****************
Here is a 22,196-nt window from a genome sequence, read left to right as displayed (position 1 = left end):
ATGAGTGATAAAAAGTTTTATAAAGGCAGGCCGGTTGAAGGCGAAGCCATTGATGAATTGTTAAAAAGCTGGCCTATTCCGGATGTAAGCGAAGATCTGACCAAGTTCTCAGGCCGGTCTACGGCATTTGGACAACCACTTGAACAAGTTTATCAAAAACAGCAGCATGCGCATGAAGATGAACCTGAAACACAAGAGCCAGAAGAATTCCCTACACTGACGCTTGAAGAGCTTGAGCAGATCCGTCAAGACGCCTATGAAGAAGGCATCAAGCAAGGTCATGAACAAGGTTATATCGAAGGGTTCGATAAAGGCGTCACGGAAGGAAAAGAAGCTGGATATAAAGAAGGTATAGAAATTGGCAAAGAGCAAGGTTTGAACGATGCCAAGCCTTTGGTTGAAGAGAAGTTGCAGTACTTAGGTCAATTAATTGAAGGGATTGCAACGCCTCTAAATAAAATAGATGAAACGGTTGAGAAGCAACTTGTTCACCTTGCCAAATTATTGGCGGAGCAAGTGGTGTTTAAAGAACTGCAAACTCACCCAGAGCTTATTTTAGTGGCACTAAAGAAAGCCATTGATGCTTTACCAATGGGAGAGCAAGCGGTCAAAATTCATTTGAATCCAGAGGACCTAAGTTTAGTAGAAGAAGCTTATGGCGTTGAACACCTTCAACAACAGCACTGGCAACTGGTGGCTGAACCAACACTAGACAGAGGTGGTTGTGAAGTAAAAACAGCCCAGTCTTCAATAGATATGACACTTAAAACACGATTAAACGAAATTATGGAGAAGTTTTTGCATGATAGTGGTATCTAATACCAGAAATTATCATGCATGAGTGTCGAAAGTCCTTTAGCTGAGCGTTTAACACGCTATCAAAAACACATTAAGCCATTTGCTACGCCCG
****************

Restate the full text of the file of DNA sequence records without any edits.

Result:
Here is a 22,196-nt window from a genome sequence, read left to right as displayed (position 1 = left end):
ATGAGTGATAAAAAGTTTTATAAAGGCAGGCCGGTTGAAGGCGAAGCCATTGATGAATTGTTAAAAAGCTGGCCTATTCCGGATGTAAGCGAAGATCTGACCAAGTTCTCAGGCCGGTCTACGGCATTTGGACAACCACTTGAACAAGTTTATCAAAAACAGCAGCATGCGCATGAAGATGAACCTGAAACACAAGAGCCAGAAGAATTCCCTACACTGACGCTTGAAGAGCTTGAGCAGATCCGTCAAGACGCCTATGAAGAAGGCATCAAGCAAGGTCATGAACAAGGTTATATCGAAGGGTTCGATAAAGGCGTCACGGAAGGAAAAGAAGCTGGATATAAAGAAGGTATAGAAATTGGCAAAGAGCAAGGTTTGAACGATGCCAAGCCTTTGGTTGAAGAGAAGTTGCAGTACTTAGGTCAATTAATTGAAGGGATTGCAACGCCTCTAAATAAAATAGATGAAACGGTTGAGAAGCAACTTGTTCACCTTGCCAAATTATTGGCGGAGCAAGTGGTGTTTAAAGAACTGCAAACTCACCCAGAGCTTATTTTAGTGGCACTAAAGAAAGCCATTGATGCTTTACCAATGGGAGAGCAAGCGGTCAAAATTCATTTGAATCCAGAGGACCTAAGTTTAGTAGAAGAAGCTTATGGCGTTGAACACCTTCAACAACAGCACTGGCAACTGGTGGCTGAACCAACACTAGACAGAGGTGGTTGTGAAGTAAAAACAGCCCAGTCTTCAATAGATATGACACTTAAAACACGATTAAACGAAATTATGGAGAAGTTTTTGCATGATAGTGGTATCTAATACCAGAAATTATCATGCATGAGTGTCGAAAGTCCTTTAGCTGAGCGTTTAACACGCTATCAAAAACACATTAAGCCATTTGCTACGCCCG